B-2 Crash Cause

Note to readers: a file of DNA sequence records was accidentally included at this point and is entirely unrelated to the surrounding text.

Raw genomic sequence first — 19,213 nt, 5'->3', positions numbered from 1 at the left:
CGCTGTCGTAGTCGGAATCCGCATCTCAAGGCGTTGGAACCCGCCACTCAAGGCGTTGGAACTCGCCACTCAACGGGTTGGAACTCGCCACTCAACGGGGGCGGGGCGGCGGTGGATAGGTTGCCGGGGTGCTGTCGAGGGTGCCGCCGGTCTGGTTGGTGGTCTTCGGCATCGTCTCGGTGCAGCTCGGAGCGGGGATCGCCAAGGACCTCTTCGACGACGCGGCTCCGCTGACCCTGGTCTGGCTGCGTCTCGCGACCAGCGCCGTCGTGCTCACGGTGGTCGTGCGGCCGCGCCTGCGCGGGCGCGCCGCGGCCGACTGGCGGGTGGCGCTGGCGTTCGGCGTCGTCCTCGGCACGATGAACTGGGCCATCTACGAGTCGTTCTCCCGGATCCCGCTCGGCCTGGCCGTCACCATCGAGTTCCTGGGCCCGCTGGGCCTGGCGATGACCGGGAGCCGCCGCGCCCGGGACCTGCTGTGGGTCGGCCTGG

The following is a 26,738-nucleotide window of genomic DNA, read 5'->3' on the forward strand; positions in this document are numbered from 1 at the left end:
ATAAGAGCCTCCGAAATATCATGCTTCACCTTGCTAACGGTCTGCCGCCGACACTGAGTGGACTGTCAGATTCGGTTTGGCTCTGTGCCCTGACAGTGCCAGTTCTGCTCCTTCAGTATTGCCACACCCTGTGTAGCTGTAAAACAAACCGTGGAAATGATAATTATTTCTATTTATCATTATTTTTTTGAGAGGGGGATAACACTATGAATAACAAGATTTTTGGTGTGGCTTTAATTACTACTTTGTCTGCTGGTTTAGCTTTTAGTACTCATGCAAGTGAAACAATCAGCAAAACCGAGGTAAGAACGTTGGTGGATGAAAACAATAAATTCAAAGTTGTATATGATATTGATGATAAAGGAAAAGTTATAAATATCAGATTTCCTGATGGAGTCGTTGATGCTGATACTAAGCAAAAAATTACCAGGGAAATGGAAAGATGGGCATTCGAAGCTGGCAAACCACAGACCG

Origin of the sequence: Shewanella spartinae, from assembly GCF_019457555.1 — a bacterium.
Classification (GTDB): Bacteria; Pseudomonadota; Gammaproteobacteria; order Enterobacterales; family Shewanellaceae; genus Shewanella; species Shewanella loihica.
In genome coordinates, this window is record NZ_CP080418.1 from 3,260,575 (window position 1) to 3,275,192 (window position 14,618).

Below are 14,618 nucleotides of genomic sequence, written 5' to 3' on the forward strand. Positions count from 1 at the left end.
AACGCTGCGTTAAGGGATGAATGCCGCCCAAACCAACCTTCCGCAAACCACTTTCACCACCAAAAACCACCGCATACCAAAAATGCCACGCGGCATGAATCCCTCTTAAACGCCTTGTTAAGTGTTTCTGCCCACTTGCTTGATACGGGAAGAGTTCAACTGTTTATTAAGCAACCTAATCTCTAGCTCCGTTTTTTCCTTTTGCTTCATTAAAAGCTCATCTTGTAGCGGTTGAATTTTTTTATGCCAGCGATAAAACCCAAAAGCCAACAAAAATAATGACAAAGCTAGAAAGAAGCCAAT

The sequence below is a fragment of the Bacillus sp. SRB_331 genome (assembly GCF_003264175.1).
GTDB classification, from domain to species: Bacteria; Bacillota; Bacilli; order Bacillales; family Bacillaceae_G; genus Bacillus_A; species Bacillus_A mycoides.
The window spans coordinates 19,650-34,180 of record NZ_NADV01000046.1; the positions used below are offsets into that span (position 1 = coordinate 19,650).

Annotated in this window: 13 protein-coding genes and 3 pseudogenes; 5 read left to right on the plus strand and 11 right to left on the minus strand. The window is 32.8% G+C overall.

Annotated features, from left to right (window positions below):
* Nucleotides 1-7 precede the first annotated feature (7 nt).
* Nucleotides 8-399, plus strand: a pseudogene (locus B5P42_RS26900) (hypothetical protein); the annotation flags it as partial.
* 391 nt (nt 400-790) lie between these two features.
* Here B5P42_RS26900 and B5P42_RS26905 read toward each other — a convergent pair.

Water intrusion in air-data sensors is being pegged as the cause of the B-2 bomber crash during takeoff Feb. 23 from Andersen AFB, Guam, according to a top Air Force official. The skin-flush sensors, which collect information about air pressure and density, much like a pitot tube on a conventional aircraft, provide angle-of-attack and yaw data to the B-2’s computerized flight control system. After heavy, lashing rains, water got into the sensors and caused them to give faulty readings to the flight control system, the official said. As a result, the aircraft’s computers determined—based on the bogus data—that the aircraft was in an improper attitude and corrected automatically. The B-2 made a sudden pitch-up and yaw that was not commanded by the pilot. The aircraft quickly stalled, became unrecoverable, and the crew of two ejected. The aircraft was a total loss. The crash led to a 53-day safety pause during which there were no B-2 flights. Air Combat Command has already made adjustments to the flight control systems to prevent further accidents and is looking at ways to seal the sensors better. A full accident investigation report is expected soon.